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themselves responsible for any portion of the evils they suffer ; and we may depend upon it the Irish will not form an exception. Unless, therefore, something is done to allay the existing irritation, and to arrest the torrent of pauperism, they will continue, as heretofore, to ascribe their distress and misery, wholly to the abuses in the Government, and the English connexion; and nothing but the presence of a large military force- the expense of which must form a great and continually increasing burden on the people of Britain-will be able to support the existing government.

But without adverting further to the measures of a purely political character that may be necessary for the complete reestablishment of tranquillity in Ireland, we shall confine our attention, in this article, to those that have for their object to lessen the mass of pauperism. And though it must be admitted that very serious obstacles stand in the way of

every measure that can be devised for effecting so desirable a purpose, it may be easily shown that they are not insurmountable; and the best interests of the empire imperiously require that they should be grappled with without delay.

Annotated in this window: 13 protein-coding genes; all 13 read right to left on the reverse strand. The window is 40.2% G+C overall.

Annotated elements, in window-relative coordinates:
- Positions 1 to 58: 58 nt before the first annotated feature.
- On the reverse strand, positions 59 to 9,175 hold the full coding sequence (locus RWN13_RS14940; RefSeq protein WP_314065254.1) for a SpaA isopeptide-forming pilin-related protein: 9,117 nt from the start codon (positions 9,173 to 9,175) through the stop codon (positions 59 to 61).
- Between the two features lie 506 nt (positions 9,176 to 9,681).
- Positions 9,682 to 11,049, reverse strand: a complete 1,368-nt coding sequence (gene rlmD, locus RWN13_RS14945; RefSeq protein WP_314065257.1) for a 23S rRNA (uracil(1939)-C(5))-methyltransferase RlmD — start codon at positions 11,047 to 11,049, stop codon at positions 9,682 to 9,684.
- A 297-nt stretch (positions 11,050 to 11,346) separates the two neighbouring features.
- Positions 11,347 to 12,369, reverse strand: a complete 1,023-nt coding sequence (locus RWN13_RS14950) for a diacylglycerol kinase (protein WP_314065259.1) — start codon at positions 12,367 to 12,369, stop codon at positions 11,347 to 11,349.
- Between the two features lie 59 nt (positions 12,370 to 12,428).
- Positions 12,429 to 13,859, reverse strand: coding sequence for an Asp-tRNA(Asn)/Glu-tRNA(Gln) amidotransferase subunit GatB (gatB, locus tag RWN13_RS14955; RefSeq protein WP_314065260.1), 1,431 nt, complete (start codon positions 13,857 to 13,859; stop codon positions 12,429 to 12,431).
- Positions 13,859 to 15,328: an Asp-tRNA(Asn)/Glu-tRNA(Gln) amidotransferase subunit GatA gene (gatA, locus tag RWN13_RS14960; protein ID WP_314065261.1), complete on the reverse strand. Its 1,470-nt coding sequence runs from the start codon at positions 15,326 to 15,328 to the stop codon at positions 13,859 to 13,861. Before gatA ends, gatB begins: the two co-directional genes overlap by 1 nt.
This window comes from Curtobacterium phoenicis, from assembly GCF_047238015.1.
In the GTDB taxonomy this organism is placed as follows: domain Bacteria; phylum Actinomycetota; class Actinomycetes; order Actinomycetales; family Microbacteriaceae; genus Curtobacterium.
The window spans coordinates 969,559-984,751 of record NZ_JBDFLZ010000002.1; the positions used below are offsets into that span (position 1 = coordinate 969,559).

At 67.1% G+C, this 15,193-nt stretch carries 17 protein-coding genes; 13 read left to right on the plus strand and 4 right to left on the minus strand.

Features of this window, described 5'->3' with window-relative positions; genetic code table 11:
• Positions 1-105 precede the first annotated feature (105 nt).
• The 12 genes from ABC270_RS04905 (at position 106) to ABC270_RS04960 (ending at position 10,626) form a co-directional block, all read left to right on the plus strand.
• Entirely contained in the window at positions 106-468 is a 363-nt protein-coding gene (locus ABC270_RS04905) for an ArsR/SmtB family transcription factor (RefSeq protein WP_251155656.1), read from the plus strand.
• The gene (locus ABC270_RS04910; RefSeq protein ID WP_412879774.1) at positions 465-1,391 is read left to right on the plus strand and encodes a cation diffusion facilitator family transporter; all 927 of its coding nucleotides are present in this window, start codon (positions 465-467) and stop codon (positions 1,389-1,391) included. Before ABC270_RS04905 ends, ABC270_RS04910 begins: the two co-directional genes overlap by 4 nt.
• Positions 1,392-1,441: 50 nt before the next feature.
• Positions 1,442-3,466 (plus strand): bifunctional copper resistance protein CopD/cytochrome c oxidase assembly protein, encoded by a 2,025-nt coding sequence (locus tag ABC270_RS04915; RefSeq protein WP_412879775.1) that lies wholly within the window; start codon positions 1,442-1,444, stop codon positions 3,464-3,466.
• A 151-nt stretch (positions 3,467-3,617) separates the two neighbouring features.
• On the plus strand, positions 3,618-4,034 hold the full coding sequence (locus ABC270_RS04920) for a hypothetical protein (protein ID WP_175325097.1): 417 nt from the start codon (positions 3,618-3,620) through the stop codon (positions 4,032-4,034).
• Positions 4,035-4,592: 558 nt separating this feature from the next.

We have repeatedly endeavoured to show, that much of the over-population, and consequent misery of the Irish poor, is to be ascribed to the practice of subdividing farms among all the sons and even daughters of a family, and of subletting them in small portions to strangers. There is reason to think that this practice was at first rather encouraged by the landlords; and, under the late law of landlord and tenant in Ireland, it was quite impossible for any landlord, however much disposed, to check it, or to prevent the finest estate from being parcelled out into potato gardens ! Luckily, however, this vicious system has been completely subverted; and the bill introduced last Session by Sir Henry Parnell, taking away all power of subletting, without the express consent of the landlord, and making leases real property devisable only to the heir at law, has passed into a statute. Previously to the enactment of this law, a strong and almost universal conviction of the injurious consequences of the cottier or small farming system, had grown up among the landlords of Ireland; and many of them had made the most strenuous efforts to free their estates from the swarms of paupers thus encamped upon them, and to consolidate the patches so occupied into considerable farms. The passing of Sir Henry Parnell's Act, and the experience so opportunely afforded by the late elections, of the little dependence to be placed on cottier freeholders, in any struggle in which the landlords and the priests are on opposite sides, has given additional means, and a powerful additional motive to prosecute the clearing of estates. But although the suppression of the cottier system is the first, and by far the most important step in the progress to a better state of things, it is hardly possible to suppose that any very considerable advance can be made in it, without the assistance and cooperation of Government. The obvious and pressing question is, What is to become of the wretches who are ejected ? They can obtain no employment in the towns, which are already gorged with unemployed inhabitants: And it is therefore quite evident, that it they are not carried to some other country, or in some way provided for, the landlords will either not be able to continue the system they have begun, and the reign of pauperism and degradation will in consequence be perpetuated, or the ejected paupers will transport themselves to Great Britain, and lay the foundations of the same wretchedness here that is now. universal in Ireland ! *